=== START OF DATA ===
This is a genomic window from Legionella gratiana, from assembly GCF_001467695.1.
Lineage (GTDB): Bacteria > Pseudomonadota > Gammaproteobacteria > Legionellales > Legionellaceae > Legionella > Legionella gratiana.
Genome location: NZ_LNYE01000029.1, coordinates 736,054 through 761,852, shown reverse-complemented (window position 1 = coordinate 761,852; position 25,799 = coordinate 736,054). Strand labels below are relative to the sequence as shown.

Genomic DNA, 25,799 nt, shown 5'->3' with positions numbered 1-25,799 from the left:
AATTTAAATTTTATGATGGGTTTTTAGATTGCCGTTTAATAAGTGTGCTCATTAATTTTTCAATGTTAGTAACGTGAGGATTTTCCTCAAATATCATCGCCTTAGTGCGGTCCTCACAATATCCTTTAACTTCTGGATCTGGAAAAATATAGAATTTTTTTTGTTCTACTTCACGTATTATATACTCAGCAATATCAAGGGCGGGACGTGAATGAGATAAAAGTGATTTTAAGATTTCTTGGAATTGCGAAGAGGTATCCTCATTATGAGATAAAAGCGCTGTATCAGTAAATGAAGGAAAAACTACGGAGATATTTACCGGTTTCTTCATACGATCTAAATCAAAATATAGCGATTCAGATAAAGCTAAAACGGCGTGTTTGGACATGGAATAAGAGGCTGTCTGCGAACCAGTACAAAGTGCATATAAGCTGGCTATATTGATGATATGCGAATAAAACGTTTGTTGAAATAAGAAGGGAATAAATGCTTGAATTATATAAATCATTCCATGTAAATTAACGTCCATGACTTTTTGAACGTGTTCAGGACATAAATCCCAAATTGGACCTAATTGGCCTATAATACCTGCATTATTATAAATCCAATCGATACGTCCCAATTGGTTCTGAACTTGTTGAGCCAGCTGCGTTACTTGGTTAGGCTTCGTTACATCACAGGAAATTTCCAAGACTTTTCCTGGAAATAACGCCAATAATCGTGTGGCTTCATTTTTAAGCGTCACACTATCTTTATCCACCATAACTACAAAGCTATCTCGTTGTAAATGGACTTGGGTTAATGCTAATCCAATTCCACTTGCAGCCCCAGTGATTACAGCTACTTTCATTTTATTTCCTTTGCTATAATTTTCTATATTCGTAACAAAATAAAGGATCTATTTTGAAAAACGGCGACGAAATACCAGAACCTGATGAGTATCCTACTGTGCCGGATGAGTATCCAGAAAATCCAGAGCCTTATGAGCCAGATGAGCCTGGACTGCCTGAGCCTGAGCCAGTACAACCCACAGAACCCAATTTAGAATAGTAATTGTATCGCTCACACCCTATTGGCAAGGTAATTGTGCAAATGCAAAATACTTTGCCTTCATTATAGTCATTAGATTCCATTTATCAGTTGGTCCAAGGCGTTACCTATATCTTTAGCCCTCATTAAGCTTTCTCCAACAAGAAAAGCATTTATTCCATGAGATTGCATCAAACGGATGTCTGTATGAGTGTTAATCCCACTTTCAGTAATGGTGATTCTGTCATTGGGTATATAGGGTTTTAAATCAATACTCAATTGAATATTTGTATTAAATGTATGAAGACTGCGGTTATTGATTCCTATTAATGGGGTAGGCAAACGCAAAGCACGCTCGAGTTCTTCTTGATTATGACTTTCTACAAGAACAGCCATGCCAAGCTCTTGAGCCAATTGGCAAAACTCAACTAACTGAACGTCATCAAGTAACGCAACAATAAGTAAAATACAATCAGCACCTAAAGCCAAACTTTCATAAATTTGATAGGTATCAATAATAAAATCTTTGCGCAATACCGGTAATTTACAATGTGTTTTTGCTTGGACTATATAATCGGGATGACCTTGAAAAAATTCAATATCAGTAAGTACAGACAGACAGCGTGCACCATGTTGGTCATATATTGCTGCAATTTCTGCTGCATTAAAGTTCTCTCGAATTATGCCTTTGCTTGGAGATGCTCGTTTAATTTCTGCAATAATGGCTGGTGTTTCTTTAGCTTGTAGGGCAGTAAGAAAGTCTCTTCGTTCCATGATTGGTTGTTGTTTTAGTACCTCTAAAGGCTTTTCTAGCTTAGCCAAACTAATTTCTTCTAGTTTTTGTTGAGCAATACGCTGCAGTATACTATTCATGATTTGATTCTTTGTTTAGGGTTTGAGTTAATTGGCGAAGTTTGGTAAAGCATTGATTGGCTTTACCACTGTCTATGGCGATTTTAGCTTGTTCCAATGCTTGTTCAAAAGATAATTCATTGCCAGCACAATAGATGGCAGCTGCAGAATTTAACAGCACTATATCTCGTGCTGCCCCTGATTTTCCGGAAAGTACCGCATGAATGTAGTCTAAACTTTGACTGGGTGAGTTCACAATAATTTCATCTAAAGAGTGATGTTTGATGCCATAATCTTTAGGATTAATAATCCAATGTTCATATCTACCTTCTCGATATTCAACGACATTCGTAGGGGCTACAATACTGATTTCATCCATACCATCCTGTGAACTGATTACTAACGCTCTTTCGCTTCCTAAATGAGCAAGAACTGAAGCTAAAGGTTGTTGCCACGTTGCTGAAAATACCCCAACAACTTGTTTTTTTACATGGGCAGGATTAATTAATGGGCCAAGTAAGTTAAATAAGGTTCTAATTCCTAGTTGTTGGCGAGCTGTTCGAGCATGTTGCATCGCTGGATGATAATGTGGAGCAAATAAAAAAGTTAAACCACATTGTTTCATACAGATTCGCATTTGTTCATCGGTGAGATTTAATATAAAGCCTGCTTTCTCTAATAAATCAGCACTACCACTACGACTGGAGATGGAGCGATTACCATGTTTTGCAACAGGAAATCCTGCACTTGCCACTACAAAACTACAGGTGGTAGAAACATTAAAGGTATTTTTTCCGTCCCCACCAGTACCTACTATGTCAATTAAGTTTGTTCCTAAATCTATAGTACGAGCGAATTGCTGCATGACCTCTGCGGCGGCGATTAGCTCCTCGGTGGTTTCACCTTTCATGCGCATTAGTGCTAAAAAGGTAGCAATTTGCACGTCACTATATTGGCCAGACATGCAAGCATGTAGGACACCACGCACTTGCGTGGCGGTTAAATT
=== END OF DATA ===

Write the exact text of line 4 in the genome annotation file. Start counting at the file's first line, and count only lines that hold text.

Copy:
Genomic DNA, 25,799 nt, shown 5'->3' with positions numbered 1-25,799 from the left: